Creative destruction in science

Hiring Decisions Forecasting Collaboration

Research output: Contribution to JournalArticleAcademicpeer-review


Drawing on the concept of a gale of creative destruction in a capitalistic economy, we argue that initiatives to assess the robustness of findings in the organizational literature should aim to simultaneously test competing ideas operating in the same theoretical space. In other words, replication efforts should seek not just to support or question the original findings, but also to replace them with revised, stronger theories with greater explanatory power. Achieving this will typically require adding new measures, conditions, and subject populations to research designs, in order to carry out conceptual tests of multiple theories in addition to directly replicating the original findings. To illustrate the value of the creative destruction approach for theory pruning in organizational scholarship, we describe recent replication initiatives re-examining culture and work morality, working parents’ reasoning about day care options, and gender discrimination in hiring decisions. Significance statement: It is becoming increasingly clear that many, if not most, published research findings across scientific fields are not readily replicable when the same method is repeated. Although extremely valuable, failed replications risk leaving a theoretical void— reducing confidence the original theoretical prediction is true, but not replacing it with positive evidence in favor of an alternative theory. We introduce the creative destruction approach to replication, which combines theory pruning methods from the field of management with emerging best practices from the open science movement, with the aim of making replications as generative as possible. In effect, we advocate for a Replication 2.0 movement in which the goal shifts from checking on the reliability of past findings to actively engaging in competitive theory testing and theory building. Scientific transparency statement: The materials, code, and data for this article are posted publicly on the Open Science Framework, with links provided in the article.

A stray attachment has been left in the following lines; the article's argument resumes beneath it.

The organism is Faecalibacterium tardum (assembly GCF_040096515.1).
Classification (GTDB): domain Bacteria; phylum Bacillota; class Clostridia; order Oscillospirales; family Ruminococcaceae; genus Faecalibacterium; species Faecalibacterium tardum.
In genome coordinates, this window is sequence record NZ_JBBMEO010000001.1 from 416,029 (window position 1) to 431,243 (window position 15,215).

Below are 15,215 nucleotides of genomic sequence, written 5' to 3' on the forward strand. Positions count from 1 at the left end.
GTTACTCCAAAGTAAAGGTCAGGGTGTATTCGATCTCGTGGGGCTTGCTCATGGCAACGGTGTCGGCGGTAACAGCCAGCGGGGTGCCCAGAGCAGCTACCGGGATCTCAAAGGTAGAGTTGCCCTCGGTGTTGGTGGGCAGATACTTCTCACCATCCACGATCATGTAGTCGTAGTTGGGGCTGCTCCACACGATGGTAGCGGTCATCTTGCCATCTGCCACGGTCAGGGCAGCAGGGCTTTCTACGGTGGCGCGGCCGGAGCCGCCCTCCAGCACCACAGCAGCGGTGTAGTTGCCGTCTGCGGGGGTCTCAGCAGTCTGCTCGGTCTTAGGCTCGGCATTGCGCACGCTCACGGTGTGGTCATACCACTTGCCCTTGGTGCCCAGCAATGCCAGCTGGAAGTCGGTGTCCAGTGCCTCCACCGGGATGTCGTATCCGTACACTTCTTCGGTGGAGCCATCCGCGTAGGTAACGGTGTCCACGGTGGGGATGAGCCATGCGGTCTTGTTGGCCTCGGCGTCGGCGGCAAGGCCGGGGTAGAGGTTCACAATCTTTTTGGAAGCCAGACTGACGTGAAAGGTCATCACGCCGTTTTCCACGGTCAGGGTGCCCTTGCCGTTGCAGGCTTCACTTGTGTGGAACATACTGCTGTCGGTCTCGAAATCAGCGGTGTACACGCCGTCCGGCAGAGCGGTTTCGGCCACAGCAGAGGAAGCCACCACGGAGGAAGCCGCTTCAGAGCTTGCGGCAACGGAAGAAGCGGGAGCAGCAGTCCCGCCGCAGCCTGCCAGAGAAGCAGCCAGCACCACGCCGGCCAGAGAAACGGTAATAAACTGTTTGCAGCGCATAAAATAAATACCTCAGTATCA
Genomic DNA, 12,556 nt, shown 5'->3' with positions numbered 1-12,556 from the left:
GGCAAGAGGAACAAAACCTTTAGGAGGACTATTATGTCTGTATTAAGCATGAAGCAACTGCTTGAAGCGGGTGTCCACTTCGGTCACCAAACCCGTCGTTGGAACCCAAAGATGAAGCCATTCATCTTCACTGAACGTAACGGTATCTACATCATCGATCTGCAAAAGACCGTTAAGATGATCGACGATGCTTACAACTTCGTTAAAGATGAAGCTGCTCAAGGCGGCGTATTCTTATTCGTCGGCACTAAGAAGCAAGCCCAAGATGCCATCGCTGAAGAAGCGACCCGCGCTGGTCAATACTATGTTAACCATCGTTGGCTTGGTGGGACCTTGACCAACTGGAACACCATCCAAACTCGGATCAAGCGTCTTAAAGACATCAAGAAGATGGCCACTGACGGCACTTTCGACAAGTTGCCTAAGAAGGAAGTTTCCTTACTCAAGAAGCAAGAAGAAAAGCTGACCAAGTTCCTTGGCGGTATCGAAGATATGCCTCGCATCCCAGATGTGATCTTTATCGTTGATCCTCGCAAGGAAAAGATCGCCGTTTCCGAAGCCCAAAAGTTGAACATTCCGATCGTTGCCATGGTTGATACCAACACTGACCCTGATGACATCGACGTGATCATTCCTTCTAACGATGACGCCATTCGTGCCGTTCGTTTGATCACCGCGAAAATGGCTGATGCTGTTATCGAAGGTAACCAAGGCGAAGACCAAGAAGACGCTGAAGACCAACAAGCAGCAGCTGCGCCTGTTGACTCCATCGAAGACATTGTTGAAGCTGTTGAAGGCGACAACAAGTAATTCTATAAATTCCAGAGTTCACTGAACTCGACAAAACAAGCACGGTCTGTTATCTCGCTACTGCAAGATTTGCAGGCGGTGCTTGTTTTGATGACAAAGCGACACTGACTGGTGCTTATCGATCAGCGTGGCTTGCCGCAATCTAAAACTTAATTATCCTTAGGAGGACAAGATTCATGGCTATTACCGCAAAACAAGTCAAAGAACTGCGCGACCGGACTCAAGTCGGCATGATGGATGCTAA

Original languageEnglish
Pages (from-to)291-309
Number of pages19
JournalOrganizational Behavior and Human Decision Processes
Early online date29 Sept 2020
Publication statusPublished - Nov 2020


Eric Luis Uhlmann is grateful for an R&D grant from INSEAD in support of this research. Anna Dreber is grateful for generous financial support from the Jan Wallander and Tom Hedelius Foundation (Svenska Handelsbankens Forskningsstiftelser), the Knut and Alice Wallenberg Foundation and the Marcus and Marianne Wallenberg Foundation (Anna Dreber is a Wallenberg Scholar), and the Swedish Foundation for Humanities and Social Sciences.

FundersFunder number
Jan Wallander and Tom Hedelius Foundation
Svenska Handelsbankens Forskningsstiftelser
Swedish Foundation for Humanities and Social Sciences
Institut Européen d'Administration des Affaires
Knut och Alice Wallenbergs Stiftelse
Marianne and Marcus Wallenberg Foundation


    • Conceptual replication
    • Cultural differences
    • Direct replication
    • Falsification
    • Gender discrimination
    • Hiring decisions
    • Protestant work ethic
    • Replication
    • Theory pruning
    • Theory testing
    • Work values
    • Work-family conflict


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